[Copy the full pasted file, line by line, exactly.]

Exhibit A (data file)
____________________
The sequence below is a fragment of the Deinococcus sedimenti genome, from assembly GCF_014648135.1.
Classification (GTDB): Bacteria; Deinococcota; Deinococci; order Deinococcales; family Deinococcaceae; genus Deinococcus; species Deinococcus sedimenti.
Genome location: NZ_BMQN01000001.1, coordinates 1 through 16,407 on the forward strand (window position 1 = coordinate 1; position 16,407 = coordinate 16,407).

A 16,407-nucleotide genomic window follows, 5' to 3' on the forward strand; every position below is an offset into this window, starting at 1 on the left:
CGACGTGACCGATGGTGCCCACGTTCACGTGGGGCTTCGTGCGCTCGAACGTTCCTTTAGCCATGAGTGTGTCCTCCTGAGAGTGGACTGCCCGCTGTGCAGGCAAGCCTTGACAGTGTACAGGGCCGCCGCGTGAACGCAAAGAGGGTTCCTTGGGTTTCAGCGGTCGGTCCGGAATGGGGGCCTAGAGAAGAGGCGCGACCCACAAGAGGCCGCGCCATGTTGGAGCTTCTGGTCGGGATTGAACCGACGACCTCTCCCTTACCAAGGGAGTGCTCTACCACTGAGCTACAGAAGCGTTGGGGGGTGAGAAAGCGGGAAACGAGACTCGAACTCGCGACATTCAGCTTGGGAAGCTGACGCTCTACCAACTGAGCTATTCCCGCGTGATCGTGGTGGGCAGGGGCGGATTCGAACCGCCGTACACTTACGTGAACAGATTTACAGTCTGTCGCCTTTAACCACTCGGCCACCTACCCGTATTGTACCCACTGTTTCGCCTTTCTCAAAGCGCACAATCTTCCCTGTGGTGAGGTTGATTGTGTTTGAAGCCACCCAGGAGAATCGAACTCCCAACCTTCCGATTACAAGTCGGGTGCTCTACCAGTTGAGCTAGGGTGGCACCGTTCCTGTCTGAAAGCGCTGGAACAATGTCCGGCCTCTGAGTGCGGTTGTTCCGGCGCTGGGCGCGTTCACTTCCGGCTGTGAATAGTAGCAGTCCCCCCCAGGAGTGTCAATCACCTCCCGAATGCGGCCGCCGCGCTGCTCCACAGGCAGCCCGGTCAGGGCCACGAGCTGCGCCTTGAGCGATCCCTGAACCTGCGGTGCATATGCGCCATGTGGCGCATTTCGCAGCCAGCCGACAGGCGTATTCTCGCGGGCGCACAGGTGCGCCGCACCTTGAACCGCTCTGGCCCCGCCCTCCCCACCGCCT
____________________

The sequence below is a fragment of the Deinococcus sedimenti genome, from assembly GCF_014648135.1.
Classification (GTDB): Bacteria; Deinococcota; Deinococci; order Deinococcales; family Deinococcaceae; genus Deinococcus; species Deinococcus sedimenti.
Genome location: NZ_BMQN01000001.1, coordinates 1 through 16,407 on the forward strand (window position 1 = coordinate 1; position 16,407 = coordinate 16,407).

A 16,407-nucleotide genomic window follows, 5' to 3' on the forward strand; every position below is an offset into this window, starting at 1 on the left:
CGACGTGACCGATGGTGCCCACGTTCACGTGGGGCTTCGTGCGCTCGAACGTTCCTTTAGCCATGAGTGTGTCCTCCTGAGAGTGGACTGCCCGCTGTGCAGGCAAGCCTTGACAGTGTACAGGGCCGCCGCGTGAACGCAAAGAGGGTTCCTTGGGTTTCAGCGGTCGGTCCGGAATGGGGGCCTAGAGAAGAGGCGCGACCCACAAGAGGCCGCGCCATGTTGGAGCTTCTGGTCGGGATTGAACCGACGACCTCTCCCTTACCAAGGGAGTGCTCTACCACTGAGCTACAGAAGCGTTGGGGGGTGAGAAAGCGGGAAACGAGACTCGAACTCGCGACATTCAGCTTGGGAAGCTGACGCTCTACCAACTGAGCTATTCCCGCGTGATCGTGGTGGGCAGGGGCGGATTCGAACCGCCGTACACTTACGTGAACAGATTTACAGTCTGTCGCCTTTAACCACTCGGCCACCTACCCGTATTGTACCCACTGTTTCGCCTTTCTCAAAGCGCACAATCTTCCCTGTGGTGAGGTTGATTGTGTTTGAAGCCACCCAGGAGAATCGAACTCCCAACCTTCCGATTACAAGTCGGGTGCTCTACCAGTTGAGCTAGGGTGGCACCGTTCCTGTCTGAAAGCGCTGGAACAATGTCCGGCCTCTGAGTGCGGTTGTTCCGGCGCTGGGCGCGTTCACTTCCGGCTGTGAATAGTAGCAGTCCCCCCCAGGAGTGTCAATCACCTCCCGAATGCGGCCGCCGCGCTGCTCCACAGGCAGCCCGGTCAGGGCCACGAGCTGCGCCTTGAGCGATCCCTGAACCTGCGGTGCATATGCGCCATGTGGCGCATTTCGCAGCCAGCCGACAGGCGTATTCTCGCGGGCGCACAGGTGCGCCGCACCTTGAACCGCTCTGGCCCCGCCCTCCCCACCGCCT